If Children Ran the Country...

07/02/2016 23:03 | Updated 08 February 2016

When we launched the UK's only newspaper for children, First News, (nearly 10 years ago in May 2006) we were ridiculed.

The adult media said, if there had been a need for a children's newspaper, there would already be one. Others commented that, even if the odd child or two were interested in the news, they would read it on the internet. This was the digital generation, after all!

When we started to have some success with our printed newspaper, there was still some scoffing. "Our readers were probably only reading the stories about animals or popstars," they said.

I knew this wasn't true then. Today, it is even less so. The digital age has made the world a much smaller place and children are passionately engaged with what goes on in it - from climate change, to terrorism and, right now, the refugee crisis.

Kids get it. They get it totally. Every week we poll them to get their views on a story covered in First News. This week we asked them what they thought about Save The Children's call to let 3,000 unaccompanied child refugees in Europe, into Britain. We had the quickest ever response to a poll (and it was nothing to do with animals or popstars!). Overnight, 2,275 children registered their vote with 93% of them agreeing with Save The Children.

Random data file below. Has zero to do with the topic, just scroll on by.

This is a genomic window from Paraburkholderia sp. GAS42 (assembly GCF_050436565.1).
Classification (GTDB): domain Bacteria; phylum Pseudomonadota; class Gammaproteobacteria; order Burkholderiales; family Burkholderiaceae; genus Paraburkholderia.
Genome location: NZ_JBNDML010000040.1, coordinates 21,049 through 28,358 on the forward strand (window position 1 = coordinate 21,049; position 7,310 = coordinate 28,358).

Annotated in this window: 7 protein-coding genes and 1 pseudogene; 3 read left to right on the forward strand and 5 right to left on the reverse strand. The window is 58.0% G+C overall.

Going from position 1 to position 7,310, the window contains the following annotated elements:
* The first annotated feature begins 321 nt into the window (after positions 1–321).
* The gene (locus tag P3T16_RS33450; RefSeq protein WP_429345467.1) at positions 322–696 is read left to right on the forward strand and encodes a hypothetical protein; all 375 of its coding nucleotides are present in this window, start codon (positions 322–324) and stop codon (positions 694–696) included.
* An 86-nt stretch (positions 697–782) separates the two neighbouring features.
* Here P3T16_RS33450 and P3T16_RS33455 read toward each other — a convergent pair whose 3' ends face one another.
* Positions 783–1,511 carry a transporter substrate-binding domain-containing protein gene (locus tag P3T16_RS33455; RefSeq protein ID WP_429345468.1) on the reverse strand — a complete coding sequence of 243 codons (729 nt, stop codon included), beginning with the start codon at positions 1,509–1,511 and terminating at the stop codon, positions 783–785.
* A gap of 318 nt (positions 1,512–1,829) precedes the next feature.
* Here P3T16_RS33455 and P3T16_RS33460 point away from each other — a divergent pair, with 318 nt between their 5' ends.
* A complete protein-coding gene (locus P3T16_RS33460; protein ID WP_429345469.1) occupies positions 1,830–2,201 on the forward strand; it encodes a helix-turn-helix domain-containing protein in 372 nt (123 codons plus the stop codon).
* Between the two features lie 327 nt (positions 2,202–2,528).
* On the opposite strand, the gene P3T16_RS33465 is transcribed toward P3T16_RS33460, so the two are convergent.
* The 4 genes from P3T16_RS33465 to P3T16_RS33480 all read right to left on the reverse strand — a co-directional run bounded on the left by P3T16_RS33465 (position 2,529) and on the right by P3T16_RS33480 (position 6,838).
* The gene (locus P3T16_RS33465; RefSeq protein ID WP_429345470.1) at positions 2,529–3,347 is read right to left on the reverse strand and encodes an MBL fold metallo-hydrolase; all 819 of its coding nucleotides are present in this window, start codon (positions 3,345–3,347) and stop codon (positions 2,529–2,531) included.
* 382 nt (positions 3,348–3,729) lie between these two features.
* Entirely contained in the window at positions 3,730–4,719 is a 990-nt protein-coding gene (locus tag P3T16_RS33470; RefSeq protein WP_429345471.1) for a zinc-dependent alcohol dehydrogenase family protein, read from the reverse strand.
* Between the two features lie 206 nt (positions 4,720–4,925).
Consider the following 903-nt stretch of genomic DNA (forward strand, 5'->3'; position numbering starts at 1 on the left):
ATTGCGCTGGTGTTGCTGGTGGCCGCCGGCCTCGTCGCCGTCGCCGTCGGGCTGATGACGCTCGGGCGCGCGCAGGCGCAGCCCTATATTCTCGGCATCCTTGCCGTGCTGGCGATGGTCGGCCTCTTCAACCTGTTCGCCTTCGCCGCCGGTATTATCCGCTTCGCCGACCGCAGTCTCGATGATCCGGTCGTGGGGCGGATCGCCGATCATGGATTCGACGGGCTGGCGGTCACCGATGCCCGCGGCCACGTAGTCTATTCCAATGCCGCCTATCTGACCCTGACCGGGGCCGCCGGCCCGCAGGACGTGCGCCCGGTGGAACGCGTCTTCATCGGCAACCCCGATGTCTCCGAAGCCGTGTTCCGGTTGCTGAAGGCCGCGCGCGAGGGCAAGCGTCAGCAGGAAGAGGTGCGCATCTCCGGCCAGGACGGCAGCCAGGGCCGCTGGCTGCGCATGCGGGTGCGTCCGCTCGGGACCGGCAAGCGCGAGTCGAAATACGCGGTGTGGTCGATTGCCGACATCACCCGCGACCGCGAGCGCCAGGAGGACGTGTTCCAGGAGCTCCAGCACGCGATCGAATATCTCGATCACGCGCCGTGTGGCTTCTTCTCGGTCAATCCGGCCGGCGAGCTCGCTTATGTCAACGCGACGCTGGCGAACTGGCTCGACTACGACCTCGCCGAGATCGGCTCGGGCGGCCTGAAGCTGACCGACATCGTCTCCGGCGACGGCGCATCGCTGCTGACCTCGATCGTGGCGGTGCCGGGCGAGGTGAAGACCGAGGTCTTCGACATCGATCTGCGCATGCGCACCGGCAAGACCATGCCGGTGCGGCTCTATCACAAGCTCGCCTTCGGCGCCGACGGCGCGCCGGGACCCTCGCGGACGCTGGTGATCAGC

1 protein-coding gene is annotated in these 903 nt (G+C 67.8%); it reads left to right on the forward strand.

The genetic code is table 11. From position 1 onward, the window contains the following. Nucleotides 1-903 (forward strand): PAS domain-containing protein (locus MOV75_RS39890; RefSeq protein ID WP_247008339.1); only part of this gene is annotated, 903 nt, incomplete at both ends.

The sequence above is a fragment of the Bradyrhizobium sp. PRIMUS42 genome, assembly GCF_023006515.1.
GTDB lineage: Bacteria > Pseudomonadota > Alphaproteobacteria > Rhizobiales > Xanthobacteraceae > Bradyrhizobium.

As well as their votes, many children left comments to express their thoughts. Here are a few of them.

Aalia, age 11 - These children are coming to England desperate for shelter. We should help them. We would all want to be welcomed into a country. We should let them in because, if we were them, we would want to be let in.

Poojha, age 11 - I think that we should take in refugee children because it's only fair that they are treated like proper children. They need safety like us. Just because they're refugee children doesn't mean that they should be thought of less. We are all equal.

Shreya, age 7 - Yes they should SAVE THE CHILDREN. We should try to help as much as we can. Imagine if you were a child in this situation and this is happening to you.

Rebecca, age 13 - There are so many children who have seen such horrifying things who need homes and I'm sure that there's lots of couples or families who would take them in. Some of those children will be very young and I couldn't be content knowing that we wouldn't help.

All so clear in their thoughts. Yet, for me, this was the most poignant...

Francesca, age 11 - These children are the new generation. By giving them a new start you are giving them a new future.

Oh, if only children were running the country!